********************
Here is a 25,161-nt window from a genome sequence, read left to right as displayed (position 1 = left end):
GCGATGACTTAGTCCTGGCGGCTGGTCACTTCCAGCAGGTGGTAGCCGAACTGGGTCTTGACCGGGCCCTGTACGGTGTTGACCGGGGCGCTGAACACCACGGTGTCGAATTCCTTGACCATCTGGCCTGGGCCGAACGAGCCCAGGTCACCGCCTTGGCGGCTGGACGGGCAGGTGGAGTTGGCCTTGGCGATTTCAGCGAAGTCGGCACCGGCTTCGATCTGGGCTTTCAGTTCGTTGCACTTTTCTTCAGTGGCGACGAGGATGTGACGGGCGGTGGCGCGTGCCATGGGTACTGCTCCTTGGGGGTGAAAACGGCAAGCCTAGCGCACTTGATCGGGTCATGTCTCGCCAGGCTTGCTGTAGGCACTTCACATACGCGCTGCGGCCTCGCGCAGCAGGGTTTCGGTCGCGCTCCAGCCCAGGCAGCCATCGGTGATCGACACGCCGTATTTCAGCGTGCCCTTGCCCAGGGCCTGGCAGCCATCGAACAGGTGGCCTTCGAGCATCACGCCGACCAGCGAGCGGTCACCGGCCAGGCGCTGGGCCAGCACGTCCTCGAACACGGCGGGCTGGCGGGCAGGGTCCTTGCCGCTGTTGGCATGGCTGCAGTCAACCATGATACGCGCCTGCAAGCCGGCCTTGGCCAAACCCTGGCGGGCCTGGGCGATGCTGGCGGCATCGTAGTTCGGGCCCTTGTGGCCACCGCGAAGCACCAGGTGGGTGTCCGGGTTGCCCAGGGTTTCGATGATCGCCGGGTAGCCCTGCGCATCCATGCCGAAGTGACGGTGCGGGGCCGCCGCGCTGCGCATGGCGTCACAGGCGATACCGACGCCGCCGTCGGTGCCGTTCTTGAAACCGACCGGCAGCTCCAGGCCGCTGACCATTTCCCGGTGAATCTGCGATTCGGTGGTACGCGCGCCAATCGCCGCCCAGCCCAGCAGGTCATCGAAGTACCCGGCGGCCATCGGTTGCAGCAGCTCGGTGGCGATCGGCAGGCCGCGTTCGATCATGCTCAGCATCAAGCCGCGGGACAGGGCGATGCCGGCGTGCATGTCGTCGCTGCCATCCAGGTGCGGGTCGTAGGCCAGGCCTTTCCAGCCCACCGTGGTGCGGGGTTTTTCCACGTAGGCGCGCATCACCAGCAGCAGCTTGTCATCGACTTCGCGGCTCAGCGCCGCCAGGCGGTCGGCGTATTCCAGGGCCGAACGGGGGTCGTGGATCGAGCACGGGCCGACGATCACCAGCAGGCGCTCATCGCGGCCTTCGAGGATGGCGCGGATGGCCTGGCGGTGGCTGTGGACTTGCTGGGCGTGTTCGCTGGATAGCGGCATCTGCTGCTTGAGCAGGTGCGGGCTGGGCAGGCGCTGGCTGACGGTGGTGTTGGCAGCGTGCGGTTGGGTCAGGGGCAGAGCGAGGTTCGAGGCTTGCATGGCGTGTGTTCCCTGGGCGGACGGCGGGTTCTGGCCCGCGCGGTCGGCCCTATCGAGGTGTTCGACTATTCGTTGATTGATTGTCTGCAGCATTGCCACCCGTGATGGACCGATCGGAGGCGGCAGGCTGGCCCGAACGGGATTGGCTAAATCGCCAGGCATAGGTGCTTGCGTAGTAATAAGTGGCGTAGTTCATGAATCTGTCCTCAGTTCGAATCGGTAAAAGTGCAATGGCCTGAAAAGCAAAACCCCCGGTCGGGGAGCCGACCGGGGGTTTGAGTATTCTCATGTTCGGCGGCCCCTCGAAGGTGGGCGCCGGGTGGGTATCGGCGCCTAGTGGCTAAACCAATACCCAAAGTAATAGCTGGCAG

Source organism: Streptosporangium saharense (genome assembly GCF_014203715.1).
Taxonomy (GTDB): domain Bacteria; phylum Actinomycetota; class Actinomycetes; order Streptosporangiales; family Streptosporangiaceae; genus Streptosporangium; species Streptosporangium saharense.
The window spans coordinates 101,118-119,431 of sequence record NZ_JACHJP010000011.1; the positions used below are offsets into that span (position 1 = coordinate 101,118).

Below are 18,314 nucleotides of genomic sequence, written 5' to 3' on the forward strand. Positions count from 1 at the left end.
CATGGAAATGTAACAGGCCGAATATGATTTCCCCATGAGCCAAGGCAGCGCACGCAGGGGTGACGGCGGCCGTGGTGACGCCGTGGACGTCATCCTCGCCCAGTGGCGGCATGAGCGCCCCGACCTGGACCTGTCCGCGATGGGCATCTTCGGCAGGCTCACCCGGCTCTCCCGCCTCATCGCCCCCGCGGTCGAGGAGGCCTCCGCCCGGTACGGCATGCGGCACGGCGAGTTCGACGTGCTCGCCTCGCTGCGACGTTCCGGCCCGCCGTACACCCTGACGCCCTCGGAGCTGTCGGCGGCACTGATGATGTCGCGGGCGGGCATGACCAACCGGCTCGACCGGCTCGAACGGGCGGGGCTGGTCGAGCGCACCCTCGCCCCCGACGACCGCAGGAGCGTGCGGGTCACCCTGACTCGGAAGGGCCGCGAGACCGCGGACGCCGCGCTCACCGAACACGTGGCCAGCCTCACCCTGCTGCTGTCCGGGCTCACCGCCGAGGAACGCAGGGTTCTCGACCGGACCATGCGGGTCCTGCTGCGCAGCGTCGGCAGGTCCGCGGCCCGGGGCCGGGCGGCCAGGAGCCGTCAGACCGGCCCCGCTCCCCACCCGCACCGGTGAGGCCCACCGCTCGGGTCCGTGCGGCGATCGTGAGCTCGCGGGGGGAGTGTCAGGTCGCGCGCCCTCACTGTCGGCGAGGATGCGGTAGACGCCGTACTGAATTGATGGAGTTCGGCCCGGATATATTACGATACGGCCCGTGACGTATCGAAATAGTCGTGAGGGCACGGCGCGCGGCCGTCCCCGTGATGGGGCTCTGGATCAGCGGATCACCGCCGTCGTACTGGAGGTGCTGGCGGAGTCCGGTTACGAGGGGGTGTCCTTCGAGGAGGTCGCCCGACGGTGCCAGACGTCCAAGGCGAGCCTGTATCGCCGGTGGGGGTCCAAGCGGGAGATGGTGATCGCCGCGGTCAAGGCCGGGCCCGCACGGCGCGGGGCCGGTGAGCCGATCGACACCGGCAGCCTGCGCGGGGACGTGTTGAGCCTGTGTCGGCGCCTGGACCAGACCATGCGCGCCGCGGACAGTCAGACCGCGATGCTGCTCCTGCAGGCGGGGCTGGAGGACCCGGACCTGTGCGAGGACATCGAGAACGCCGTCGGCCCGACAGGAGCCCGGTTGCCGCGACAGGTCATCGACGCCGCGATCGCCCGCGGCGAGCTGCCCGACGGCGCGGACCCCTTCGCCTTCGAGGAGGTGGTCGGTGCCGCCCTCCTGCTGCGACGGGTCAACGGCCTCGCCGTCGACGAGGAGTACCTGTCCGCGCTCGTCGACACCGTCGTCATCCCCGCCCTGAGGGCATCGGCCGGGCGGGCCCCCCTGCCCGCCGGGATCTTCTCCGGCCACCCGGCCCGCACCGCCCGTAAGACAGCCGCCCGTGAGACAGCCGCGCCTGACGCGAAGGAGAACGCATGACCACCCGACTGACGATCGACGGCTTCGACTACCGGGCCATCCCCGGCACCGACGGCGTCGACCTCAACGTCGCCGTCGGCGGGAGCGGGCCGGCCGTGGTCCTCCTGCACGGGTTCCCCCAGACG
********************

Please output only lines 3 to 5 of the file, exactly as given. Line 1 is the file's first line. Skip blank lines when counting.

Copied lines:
Source organism: Streptosporangium saharense (genome assembly GCF_014203715.1).
Taxonomy (GTDB): domain Bacteria; phylum Actinomycetota; class Actinomycetes; order Streptosporangiales; family Streptosporangiaceae; genus Streptosporangium; species Streptosporangium saharense.
The window spans coordinates 101,118-119,431 of sequence record NZ_JACHJP010000011.1; the positions used below are offsets into that span (position 1 = coordinate 101,118).